C is for…Chimera

You do not know woman is the Chimera, but it is good that you should know it; for that monster was of three forms; its face was that of a radiant and noble lion, it had the filthy belly of a goat, and it was armed with the tail of a viper . . . a woman is beautiful to look upon, contaminating to the touch, and deadly to keep.
Malleus Maleficarum

Chimera is both curious and horrifying. She’s a Greek monster, the daughter of a giant named Typhon and Echnida, the mother of monsters (Cereberus, Hydra, the Sphinx, and Scylla are among Chimera’s siblings, though some sources do say she is the mother of rather than the sister of the Sphinx).

Chimera is a hybrid creature. Some sources vary a bit, but she’s generally picture as three-headed with parts of a dragon, lion, and goat. Her appearance was considered an ill omen, and I suppose that make sense, considering her penchant for eating cattle and burning the land. Her fiery breath allies her closely with volcanoes, and she was considering a harbinger of a volcanic Ceruption. Mythic tradition suggests that she died after being struck through the stomach with a head-tipped spear thrown by a warrior named Bellerophon who was riding on the back of Pegasus.

Chimera came to stand as a symbol of the wickedness of women, especially in the medieval ages, when the quote in the above Malleus Maleficarum, a treatise against witchcraft, was written.

More recently, the name has been used to denote hybridity, as that is what makes Chimera so unique. But there’s an underlying fear to the term, as there always is with hybridity. We fear what we can’t classify.

And how do classify a creature like Chimera, really? We can’t. A chimera, a true chimera, is in its own category.

And that is both beautiful and terrifying.chimera

 

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39 Comments

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  1. The Chimera I will always remember is the one from an old Pegasus cartoon when I was a kid…

    I didn’t know that the Chimera was a woman/female though. That’s an interesting distinction, especially given the top quote.

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  2. it is amazing the drive that we mere humans have to label everything we see. Why is it so terrifying that some things can not be labeled?

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  3. I had no idea the original chimera was a women or that it’s been used to mean an evil woman. Doesn’t that figure? Thanks for the great into and that amazing horse/lion/chimera statue was amazingly creepy. Very cool!

    I’m not doing A-Z this year but your blog title caught my eye. I love monsters!
    Lexa Cain’s Blog

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  4. I love that you mention how natural it is to revile something we can’t classify–so true! I think that’s the real reason men like Malleus Maleficarum hated “witches.” Just couldn’t understand or control them.

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    1. I’ve heard it used to refer to that trait in animals and humans, yes—I think it denotes both that they’re a hybrid (have 2 DNA strands) and are one of a kind—each chimera is different.

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  5. Awesome! What with Melissa doing Centaurs today and all, I feel a bit like I’m taking a stroll through the Monster Manual.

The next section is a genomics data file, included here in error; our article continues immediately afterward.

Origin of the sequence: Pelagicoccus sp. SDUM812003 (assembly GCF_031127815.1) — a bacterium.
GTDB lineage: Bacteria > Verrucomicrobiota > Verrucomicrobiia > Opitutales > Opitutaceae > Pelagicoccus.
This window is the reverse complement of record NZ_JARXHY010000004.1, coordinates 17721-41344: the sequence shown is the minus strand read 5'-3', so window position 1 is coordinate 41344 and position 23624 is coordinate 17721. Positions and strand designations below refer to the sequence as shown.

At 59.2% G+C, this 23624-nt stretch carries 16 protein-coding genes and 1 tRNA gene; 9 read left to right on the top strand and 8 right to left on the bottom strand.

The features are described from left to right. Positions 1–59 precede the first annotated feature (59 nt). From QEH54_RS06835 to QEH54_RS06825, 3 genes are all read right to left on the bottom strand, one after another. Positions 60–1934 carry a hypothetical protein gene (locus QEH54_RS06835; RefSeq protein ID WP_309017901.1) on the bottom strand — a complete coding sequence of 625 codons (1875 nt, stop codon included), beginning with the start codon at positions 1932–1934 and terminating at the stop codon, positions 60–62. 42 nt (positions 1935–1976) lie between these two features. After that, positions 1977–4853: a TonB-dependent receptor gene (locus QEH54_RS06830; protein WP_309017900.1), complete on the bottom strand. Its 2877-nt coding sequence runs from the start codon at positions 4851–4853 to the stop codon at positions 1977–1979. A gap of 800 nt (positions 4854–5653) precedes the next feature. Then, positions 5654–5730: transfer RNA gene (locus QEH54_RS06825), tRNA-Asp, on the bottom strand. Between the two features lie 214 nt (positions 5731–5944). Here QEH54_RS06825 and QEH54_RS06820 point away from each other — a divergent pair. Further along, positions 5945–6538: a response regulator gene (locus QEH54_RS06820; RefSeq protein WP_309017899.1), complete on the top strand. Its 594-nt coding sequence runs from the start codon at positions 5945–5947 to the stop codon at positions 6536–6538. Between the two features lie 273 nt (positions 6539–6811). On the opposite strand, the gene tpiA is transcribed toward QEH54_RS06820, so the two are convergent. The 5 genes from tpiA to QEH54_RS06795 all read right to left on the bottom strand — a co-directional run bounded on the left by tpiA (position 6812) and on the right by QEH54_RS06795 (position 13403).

Good catch with the Malleus. I did not know that part of it, and had forgotten that Bellerophon was the slayer of this beast.

    As the runner of a chimerical blog, I really appreciate this post 😀

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    1. Well you know, the Monster Manual is not a bad place to be. In fact, it might be a Very Good Place to Be.

      I wish I knew more about Chimera in the medieval ages, now. Was curious when I came across that Malleus quote if there were more.

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  6. Whoever wrote MM just really freaking hated women didn’t they. I wonder what the story is behind that… It’s clearly not about witchcraft 😀

    @TarkabarkaHolgy from
    Multicolored Diary – Epics from A to Z
    MopDog – 26 Ways to Die in Medieval Hungary

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  7. I always enjoyed fighting Chimera in Final Fantasy games (always so full of mythical creatures). They were usually such a challenge, as they lacked weaknesses to exploit, and meanwhile would attack you with a variety of attacks and elements. They were often the enemies that functioned most like your own party of heroes did, working as a team (between the heads), and often even healing itself! Not to be taken lightly 🙂 Great A to Z so far!

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    1. Thanks!

      I am sad to say that I haven’t played much Final Fantasy in my day. There was a whole period of my life when somehow I missed All the Video Games and have *got* to go back and make that up.

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      1. I missed it in my earlier days, so I don’t have the Tetris or Mario experience my peers do. We got a console right around when Final Fantasy VIII came out, so that game had a big impact on me. Four discs. Science fiction and fantasy and mythology and time travel… Video games can be great 😀

        And a huge time sink…

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    1. When I was a kid (before the internet) my grandmother gave me a set of old encyclopedias from the 60s and I DEVOURED the Greek mythology. I am a bit obsessed with it as well.

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      1. That is so cool. My passion stems from my father. He loved Greek mythology, used to talk about the gods and goddesses all the time. In a strange way, delving back into it has made me feel closer to him, which is pretty awesome 🙂

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